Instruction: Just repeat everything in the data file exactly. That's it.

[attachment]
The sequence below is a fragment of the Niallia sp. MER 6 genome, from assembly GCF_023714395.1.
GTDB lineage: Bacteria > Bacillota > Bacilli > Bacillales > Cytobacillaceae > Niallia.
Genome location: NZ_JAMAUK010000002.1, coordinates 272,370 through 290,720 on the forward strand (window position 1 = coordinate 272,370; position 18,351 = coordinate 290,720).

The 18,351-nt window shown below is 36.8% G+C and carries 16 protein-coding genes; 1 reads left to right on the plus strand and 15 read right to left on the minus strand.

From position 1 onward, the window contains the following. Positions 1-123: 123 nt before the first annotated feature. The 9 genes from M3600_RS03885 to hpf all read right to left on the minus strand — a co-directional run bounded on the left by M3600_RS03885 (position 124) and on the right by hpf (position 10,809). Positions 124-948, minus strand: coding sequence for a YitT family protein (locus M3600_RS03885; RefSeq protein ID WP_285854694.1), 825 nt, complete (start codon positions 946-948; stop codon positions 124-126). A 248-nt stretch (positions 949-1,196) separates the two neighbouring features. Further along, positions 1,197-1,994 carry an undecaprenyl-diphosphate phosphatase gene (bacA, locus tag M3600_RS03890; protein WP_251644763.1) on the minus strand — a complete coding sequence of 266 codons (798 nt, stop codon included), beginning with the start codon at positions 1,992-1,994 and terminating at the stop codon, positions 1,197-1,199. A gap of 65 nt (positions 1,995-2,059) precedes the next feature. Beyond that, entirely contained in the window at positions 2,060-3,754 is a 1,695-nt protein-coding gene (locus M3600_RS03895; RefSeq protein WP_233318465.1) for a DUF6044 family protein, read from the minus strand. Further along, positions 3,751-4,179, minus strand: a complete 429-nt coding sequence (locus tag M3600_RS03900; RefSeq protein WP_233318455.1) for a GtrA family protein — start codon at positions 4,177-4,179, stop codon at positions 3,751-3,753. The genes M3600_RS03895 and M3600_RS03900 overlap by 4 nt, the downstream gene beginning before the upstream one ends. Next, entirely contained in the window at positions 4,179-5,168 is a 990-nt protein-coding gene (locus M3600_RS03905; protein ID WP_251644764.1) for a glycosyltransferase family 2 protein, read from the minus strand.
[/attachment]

The sequence below is a fragment of the Niallia sp. MER 6 genome, from assembly GCF_023714395.1.
GTDB lineage: Bacteria > Bacillota > Bacilli > Bacillales > Cytobacillaceae > Niallia.
Genome location: NZ_JAMAUK010000002.1, coordinates 272,370 through 290,720 on the forward strand (window position 1 = coordinate 272,370; position 18,351 = coordinate 290,720).

The 18,351-nt window shown below is 36.8% G+C and carries 16 protein-coding genes; 1 reads left to right on the plus strand and 15 read right to left on the minus strand.

From position 1 onward, the window contains the following. Positions 1-123: 123 nt before the first annotated feature. The 9 genes from M3600_RS03885 to hpf all read right to left on the minus strand — a co-directional run bounded on the left by M3600_RS03885 (position 124) and on the right by hpf (position 10,809). Positions 124-948, minus strand: coding sequence for a YitT family protein (locus M3600_RS03885; RefSeq protein ID WP_285854694.1), 825 nt, complete (start codon positions 946-948; stop codon positions 124-126). A 248-nt stretch (positions 949-1,196) separates the two neighbouring features. Further along, positions 1,197-1,994 carry an undecaprenyl-diphosphate phosphatase gene (bacA, locus tag M3600_RS03890; protein WP_251644763.1) on the minus strand — a complete coding sequence of 266 codons (798 nt, stop codon included), beginning with the start codon at positions 1,992-1,994 and terminating at the stop codon, positions 1,197-1,199. A gap of 65 nt (positions 1,995-2,059) precedes the next feature. Beyond that, entirely contained in the window at positions 2,060-3,754 is a 1,695-nt protein-coding gene (locus M3600_RS03895; RefSeq protein WP_233318465.1) for a DUF6044 family protein, read from the minus strand. Further along, positions 3,751-4,179, minus strand: a complete 429-nt coding sequence (locus tag M3600_RS03900; RefSeq protein WP_233318455.1) for a GtrA family protein — start codon at positions 4,177-4,179, stop codon at positions 3,751-3,753. The genes M3600_RS03895 and M3600_RS03900 overlap by 4 nt, the downstream gene beginning before the upstream one ends. Next, entirely contained in the window at positions 4,179-5,168 is a 990-nt protein-coding gene (locus M3600_RS03905; protein ID WP_251644764.1) for a glycosyltransferase family 2 protein, read from the minus strand.